An abstract water photo at sunset by Geraint Rowland Photography.

An abstract water photo at sunset by Geraint Rowland Photography.

The same technique can be used for trees, for example in a forest or jungle.  The trick is to move the camera in the same direction as the main lines within the frame.  For example, with the Ocean or Sea you go from left to right, following the horizon and the swell lines.  In a forest or woodland you would move the camera vertically from bottom to top, or top to bottom.  Click through the slideshow below for more examples of abstract ocean photography.  These photos were taken in Peru, England, Spain and West Africa.

I was involved in an 'Emerging Artists Exhibition' in Lima in 2013 in which I exhibited and sold several large abstract ocean art pieces which were printed on to canvas.  They were 1 metre by 1 metre in size and looked excellent hung on the wall.  More examples of my abstract ocean and surf art can be found here on my website.  

My abstract photography can now be bought on Etsy via LindaWisdomPhotoCo. The Red Lima sunset above for example can be purchased here.  More of my abstract photography can be found on my website, my Instagram, my Twitter and my Flickr account. If you are interested in purchasing any prints, using an image online or would like further information please send me an email at: geraintrowlandphotography@gmail.com.

Travel in Black and White (Photo Essay for the Fourth Issue of Dezine Magazine)

I believe that by converting an image to black and white one adds an extra element that is often lost with colour photography.  With landscape photography, converting to black and white can add to the sense of scale and vastness of a scene.  With documentary photography, converting to black and white can make the scene more powerful and alive.  And with people photography, converting to black and white can add to and increase the captured emotion, whether that be happy or sad, lost or lonely.  Photographer, Ted Grant's quote on black and white photography sums this up beautifully:

“When you photograph people in color, you photograph their clothes. But when you photograph people in black and white, you photograph their souls!”

Black and White Photography by Geraint Rowland.

Black and White Photography by Geraint Rowland.

I rarely take a photograph thinking I will convert it into black and white, instead it happens later in the editing stage.  The reason for converting to black and white normally depends on the light in which the photo was taken, but it can also be due to the atmosphere or mood of the image.  Click through the slideshow below, descriptions of each shot can be found beneath:

1.  For a brief moment the light under the pier in Santa Monica was amazing yet it didn't quite work in colour.  Converting to black and white exaggerated the amazing light show and the addition of a photographer in the frame added to the image.

2.  Taken through the window on a road trip through West Africa I captured this boy as we passed through the border between Mauritania and Mali.  His eyes show a lot of emotion which the black and white conversion helps bring out.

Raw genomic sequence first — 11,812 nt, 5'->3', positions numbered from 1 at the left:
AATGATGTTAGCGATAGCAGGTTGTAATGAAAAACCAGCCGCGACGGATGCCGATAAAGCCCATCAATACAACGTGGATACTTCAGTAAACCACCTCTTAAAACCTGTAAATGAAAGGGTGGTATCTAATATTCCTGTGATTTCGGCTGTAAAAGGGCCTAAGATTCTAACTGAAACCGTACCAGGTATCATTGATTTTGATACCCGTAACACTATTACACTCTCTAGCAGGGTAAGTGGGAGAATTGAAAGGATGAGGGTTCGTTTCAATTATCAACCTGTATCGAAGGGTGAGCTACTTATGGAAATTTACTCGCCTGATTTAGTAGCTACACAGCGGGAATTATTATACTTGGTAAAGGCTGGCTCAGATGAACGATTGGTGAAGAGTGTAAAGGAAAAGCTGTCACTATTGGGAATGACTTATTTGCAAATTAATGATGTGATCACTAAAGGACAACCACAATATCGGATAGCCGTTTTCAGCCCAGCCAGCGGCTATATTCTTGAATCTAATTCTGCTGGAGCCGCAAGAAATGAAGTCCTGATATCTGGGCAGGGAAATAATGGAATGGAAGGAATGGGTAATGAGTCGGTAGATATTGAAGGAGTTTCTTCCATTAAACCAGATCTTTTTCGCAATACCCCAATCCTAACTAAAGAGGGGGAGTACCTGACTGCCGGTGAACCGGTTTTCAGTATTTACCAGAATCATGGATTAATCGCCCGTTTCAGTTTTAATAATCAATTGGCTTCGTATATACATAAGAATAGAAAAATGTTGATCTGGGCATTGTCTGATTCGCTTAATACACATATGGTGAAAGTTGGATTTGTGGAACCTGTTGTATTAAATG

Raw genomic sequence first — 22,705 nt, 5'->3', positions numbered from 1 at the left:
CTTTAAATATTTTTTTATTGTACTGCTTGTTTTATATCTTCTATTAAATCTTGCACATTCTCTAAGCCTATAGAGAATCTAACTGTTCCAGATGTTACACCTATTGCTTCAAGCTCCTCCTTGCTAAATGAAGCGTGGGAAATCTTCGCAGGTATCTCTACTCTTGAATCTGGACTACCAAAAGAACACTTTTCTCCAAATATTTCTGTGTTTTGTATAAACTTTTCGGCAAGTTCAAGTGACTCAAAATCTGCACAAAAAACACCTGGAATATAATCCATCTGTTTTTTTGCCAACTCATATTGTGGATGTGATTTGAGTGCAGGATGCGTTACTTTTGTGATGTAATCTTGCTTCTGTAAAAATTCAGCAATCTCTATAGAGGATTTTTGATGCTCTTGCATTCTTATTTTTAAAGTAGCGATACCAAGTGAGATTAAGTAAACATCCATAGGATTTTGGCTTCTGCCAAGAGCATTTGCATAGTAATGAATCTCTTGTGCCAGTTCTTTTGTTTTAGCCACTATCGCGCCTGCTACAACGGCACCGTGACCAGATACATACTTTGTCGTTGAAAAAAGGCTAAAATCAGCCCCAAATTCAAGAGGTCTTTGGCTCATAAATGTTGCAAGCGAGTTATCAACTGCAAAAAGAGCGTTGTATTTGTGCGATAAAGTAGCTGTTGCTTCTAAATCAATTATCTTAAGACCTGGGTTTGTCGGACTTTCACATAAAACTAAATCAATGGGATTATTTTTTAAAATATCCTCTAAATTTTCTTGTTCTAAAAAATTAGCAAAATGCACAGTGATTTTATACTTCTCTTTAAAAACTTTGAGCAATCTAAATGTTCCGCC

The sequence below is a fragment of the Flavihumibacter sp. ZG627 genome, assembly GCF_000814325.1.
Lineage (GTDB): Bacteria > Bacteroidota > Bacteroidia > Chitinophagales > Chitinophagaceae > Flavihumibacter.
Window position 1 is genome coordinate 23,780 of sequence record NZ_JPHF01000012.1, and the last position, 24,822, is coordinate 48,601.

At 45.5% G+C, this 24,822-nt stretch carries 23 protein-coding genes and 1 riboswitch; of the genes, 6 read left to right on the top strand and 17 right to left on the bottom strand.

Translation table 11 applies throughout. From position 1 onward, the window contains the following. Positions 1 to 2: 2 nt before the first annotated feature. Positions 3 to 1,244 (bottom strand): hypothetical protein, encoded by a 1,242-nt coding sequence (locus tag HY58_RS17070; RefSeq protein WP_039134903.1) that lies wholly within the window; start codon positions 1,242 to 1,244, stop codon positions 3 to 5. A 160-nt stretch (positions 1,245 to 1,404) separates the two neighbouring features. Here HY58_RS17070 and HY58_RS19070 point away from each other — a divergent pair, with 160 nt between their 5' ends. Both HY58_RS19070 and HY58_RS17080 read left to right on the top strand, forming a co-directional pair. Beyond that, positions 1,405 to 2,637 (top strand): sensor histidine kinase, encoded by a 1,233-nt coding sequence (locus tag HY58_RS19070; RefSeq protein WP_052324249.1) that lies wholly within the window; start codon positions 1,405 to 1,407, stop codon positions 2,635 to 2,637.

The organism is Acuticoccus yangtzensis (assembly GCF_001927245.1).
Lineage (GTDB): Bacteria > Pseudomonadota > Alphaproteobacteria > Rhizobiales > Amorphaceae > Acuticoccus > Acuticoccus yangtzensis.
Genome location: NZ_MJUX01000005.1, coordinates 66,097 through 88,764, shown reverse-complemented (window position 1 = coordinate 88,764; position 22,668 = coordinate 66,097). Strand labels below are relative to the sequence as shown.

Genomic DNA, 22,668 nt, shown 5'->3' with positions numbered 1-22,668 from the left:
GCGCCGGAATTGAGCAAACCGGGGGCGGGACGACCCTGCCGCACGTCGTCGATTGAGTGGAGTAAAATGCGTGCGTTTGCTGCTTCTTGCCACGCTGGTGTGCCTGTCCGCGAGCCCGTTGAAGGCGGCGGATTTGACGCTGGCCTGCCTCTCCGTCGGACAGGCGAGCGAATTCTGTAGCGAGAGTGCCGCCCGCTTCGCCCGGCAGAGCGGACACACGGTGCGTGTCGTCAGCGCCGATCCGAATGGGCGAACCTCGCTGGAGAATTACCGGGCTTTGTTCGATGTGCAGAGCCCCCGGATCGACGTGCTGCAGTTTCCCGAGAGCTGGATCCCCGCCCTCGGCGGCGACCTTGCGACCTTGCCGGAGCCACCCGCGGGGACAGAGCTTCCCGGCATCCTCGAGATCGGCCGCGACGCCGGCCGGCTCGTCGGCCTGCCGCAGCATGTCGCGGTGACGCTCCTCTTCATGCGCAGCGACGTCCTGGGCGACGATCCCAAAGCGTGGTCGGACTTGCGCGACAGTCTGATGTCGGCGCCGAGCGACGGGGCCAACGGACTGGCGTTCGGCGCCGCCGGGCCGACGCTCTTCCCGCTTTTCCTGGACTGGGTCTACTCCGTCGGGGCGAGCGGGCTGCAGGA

3.  Taken during the Day of the Dead Carnival in Mexico City.   Here the black and white conversion adds to the atmosphere and spirit of the carnival.

4.  This confrontation between a shop owner and the Police in Downtown Mexico City is brought to life by the black and whiteconversion.  One can almost feel the tension.

5.  I love how the black and white conversion to this rural scene captured in Cusco, Peru, gives the image a dated and atmospheric feel.

6.  The genuine happiness and innocence of these children in Belen Market, Iquitos, Peru is magnified by the conversion into black and white.  The beauty of the light on the water is also accentuated by this process.

More of my black and white photography can be found on my website, my Instagram, my Twitter, and my Flickr account. If you are interested in purchasing any prints, using an image online or would like further information please send me an email at: geraintrowlandphotography@gmail.com.

Window on Africa, Road Trip Photograph Published by Sunday Times

One of my African road trip photos that was published in the Sunday Times in 2011.  The actual photo was taken as we were leaving Nouakchott, the Capital of Mauritania.  I took it with my Canon 50mm lens through the car window of this beautiful tall women in her amazing clothing.

Published by the Sunday Times in 2011. From a road trip I carried out with some friends driving from the North of Morocco to Bamako, the Capital of Mali.  The trip took us seven days of constant driving, only stopping in the evenings for sleep.

Window on Africa by Geraint Rowland, published by the Sunday Times

Window on Africa by Geraint Rowland, published by the Sunday Times

Window on Africa by Geraint Rowland 

On a road trip from Morocco to Mali, Geraint was always going to come across plenty of local colour. Here’s his highlight, from Nouakchott, Mauritania. Looks a bit breezy, but the desert city’s name does mean “the place of winds” in Berber.

Full article and photo on the Sunday Times website here.

More of the photos from that West African road trip can be found on my website, my Instagram, and my Flickr account.  If you are interested in purchasing any prints, using an image online or would like further information please send me an email at: geraintrowlandphotography@gmail.com.